At the heart of more quickly eliminating odors associated with decomposing rodents is the removal of the bodies of these dead animals from the premises. As has been mentioned previously, because rodents can end up dead in difficult or virtually impossible to reach locations, removal can prove highly challenging and in some cases (absent professional intervention) impossible.
In the absence of removing a dead rodent or rodents from the premises, the best course you will be able to take is to attempt to mask the associated odor until the decomposition process runs its course and the stench gradually dissipates on its own accord over the course of a couple of weeks after decomposition concludes.
Cleaning and Sanitization
Removing a rodent carcass (or carcasses) will not immediately completely eliminate the stench associated with the decomposition of the animal. In order to speed up that process, when the carcass is removed from the premises, thorough cleaning and sanitization need to be undertaken. A thorough cleaning removes any residual biomatter and chemicals associated with the decomposition of the rodent remains. Sanitization eradicates bacteria that can contribute to the generation of foul odors when rodents die on the premises.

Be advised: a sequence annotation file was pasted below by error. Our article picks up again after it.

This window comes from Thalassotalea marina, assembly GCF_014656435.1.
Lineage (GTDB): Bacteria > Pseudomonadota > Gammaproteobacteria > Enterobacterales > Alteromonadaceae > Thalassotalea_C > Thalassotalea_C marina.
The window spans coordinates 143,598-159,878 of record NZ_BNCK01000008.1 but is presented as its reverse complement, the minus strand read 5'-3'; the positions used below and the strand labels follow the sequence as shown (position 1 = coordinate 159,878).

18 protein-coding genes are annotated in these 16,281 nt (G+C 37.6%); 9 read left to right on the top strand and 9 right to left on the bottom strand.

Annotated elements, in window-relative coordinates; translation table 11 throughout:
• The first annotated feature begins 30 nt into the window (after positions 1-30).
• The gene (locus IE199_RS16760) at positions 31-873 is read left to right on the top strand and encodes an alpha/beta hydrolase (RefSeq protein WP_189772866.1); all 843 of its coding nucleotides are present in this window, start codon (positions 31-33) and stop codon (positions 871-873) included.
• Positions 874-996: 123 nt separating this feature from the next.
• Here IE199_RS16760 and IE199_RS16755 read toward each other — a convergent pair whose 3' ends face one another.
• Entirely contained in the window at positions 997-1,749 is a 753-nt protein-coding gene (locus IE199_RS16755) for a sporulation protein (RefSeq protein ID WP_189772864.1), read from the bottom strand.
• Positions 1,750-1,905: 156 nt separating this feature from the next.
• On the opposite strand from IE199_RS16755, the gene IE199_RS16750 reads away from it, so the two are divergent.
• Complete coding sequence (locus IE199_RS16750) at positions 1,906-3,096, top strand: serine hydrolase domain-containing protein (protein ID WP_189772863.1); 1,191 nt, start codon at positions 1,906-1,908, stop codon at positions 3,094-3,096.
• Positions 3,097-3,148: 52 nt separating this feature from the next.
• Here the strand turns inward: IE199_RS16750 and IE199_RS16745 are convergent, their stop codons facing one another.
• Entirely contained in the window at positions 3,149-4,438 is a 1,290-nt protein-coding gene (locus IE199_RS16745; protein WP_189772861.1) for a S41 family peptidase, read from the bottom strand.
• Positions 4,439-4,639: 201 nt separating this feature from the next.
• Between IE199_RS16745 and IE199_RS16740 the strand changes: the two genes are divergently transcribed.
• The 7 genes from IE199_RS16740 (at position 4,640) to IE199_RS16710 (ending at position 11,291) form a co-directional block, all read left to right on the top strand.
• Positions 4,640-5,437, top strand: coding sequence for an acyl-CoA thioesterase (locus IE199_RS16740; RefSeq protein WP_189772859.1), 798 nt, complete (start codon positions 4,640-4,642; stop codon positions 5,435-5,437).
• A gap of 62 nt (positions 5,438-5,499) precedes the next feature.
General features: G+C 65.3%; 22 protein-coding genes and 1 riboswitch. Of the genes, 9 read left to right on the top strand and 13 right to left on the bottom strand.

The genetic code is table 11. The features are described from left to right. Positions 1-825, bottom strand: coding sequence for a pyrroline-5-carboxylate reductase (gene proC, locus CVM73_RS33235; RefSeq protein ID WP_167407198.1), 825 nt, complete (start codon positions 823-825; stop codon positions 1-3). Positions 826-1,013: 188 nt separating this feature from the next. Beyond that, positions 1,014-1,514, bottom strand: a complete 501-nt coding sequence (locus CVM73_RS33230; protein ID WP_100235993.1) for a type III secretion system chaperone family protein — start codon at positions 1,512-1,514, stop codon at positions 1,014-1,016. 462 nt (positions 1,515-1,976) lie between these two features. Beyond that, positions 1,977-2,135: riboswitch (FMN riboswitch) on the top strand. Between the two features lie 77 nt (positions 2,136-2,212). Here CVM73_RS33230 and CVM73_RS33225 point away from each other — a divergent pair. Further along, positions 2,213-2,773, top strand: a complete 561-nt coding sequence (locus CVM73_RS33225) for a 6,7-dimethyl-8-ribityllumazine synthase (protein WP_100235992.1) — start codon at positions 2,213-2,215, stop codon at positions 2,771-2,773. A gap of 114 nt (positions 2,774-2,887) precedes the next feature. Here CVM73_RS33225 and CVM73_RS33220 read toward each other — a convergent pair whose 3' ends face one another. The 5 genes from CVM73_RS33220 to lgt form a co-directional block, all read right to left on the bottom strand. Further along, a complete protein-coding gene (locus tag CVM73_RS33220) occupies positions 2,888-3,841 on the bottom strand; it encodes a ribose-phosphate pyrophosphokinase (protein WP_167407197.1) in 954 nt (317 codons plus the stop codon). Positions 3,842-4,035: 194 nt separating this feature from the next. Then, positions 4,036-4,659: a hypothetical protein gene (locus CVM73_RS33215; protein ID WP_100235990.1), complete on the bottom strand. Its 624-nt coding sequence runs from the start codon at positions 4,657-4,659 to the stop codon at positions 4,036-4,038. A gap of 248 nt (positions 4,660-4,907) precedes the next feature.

The necessity of masking odors of rodent remains that prove to be completely inaccessible has been discussed to some degree previously. Commercial-grade deodorization agents are best suited to addressing odors during the decomposition process if a rodent carcass or carcasses are inaccessible and cannot be removed.
In addition, deodorization agents can play a role in more rapidly eliminating a foul stench from a home or business after the removal of a rodent carcass or carcasses. In such a situation, a deodorizing agent can be used in conjunction with thorough cleaning and sanitization to restore a home or business to an odor free condition.
A rodent carcass, as well as rodent droppings which exist at the site of a rat or mouse infestation, can be the source of dangerous pathogens, including viruses and bacteria capable of causing illness and even serious disease in human beings. Thus, if a home or business owner elects to undertake to rid the premises of dead rodent smells, the use of appropriate personal protective equipment becomes imperative. The personal protective equipment, or PPE, that is worn by a biohazard remediation professional includes:
- Respirator or facemask
- Uniform or smock
- Protective eyewear
This PPE needs to be specifically designed for use in contact with biohazardous material. Not all gear of this nature is rated for use in addressing or cleaning up a biohazard.
Professional Odor Eradication Assistance
Although the information has been presented about how a home or business owner can attempt to eradicate a dead rodent smell on his or her own, the recommended course of action oftentimes is hiring a reputable, experienced odor elimination specialist or biohazard remediation professional. This type of professional has the skillset, tools, equipment, and resources necessary to more thoroughly eradicate a stench associated with dead rodents that is the case with a layperson. This includes have a keener ability to remove rodent carcasses that are located in difficult and otherwise prohibitive locations.